By Charles Cooper
During this superbly crafted historical past, Charles Cooper explores the advance of the industry city Kingston-near-Lewes, from the time of the Norman conquest to the tip of the 19th century, studying how its medieval previous formed the borders and bounds of its current.
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Additional info for A Village in Sussex: The History of Kingston-Near-Lewes
Did the village, as a community, have a bigger say in agricultural decisions than it might have done had there been but one manor court? Unfortunately, there is no evidence for this. One can only speculate, remembering, however, that the multiplicity of manors in Kingston – given the particular form the manorial holdings took – need not have led to conflicts of interest between lords about basic agricultural decisions. Certainly not all the manors had direct interests in the ordering of the agricultural year in the village.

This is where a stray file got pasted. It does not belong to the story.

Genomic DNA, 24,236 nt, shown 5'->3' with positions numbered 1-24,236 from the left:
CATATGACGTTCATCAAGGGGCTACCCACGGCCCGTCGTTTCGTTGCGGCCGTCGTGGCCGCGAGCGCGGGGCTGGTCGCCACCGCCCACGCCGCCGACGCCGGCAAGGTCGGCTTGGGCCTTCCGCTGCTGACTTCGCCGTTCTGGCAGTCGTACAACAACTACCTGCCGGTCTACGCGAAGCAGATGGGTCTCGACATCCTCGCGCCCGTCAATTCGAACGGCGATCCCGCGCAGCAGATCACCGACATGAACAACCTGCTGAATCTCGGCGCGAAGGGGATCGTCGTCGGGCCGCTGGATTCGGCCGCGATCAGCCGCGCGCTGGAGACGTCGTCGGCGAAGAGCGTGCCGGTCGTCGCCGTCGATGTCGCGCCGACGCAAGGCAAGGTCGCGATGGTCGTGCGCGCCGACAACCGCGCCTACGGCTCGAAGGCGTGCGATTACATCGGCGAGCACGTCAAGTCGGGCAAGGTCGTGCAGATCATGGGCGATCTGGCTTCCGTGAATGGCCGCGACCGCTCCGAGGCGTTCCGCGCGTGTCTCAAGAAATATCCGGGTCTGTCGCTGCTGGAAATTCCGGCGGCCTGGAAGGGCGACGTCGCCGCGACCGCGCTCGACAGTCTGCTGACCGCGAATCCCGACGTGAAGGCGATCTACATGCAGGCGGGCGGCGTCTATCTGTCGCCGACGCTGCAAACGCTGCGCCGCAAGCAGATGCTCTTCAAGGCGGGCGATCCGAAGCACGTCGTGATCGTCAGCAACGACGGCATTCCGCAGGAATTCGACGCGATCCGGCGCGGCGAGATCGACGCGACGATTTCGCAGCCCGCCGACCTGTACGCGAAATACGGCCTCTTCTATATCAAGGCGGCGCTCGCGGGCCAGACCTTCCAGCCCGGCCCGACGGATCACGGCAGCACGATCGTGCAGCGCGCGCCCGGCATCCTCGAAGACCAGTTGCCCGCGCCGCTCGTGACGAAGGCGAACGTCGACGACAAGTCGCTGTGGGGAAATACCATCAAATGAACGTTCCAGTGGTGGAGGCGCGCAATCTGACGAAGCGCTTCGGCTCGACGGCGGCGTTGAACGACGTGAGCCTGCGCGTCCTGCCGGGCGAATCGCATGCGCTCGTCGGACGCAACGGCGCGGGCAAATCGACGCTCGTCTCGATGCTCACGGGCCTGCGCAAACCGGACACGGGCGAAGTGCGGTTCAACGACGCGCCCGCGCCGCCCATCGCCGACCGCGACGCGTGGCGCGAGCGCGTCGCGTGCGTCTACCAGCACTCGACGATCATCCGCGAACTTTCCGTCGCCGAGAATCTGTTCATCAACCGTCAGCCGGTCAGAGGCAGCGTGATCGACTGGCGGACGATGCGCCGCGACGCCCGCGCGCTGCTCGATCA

Whether or not Norman manors conformed to this pattern, it is plain that they changed radically with the times. The changes are part of Kingston’s story, but their broad outlines are easy to sketch. Villein service was slowly ‘commuted’ into the payment of money rents as the markets for lordly surpluses grew. The process was slow and uneven. There were times of actual or attempted regression to customary labour service, but by the end of the OPEN FIELDS AND MANORS 29 medieval period – say in the fifteenth century – a labour market had come into being and was to remain.
If they and the post-1567 assarts are left out, it would mean that the Conquest open fields were about 80 per cent of the area of the 1773 fields, not a great deal of change in 700, or nearly 800 years, for the lands Marchant drew in 1773 were substantially unchanged in 1831 when the village was at last enclosed. So far we have explored the lands of Kingston in isolation from the lands that lay around. To round out the story, let us take a broader look – a bird’s eye view of the village and its neighbours.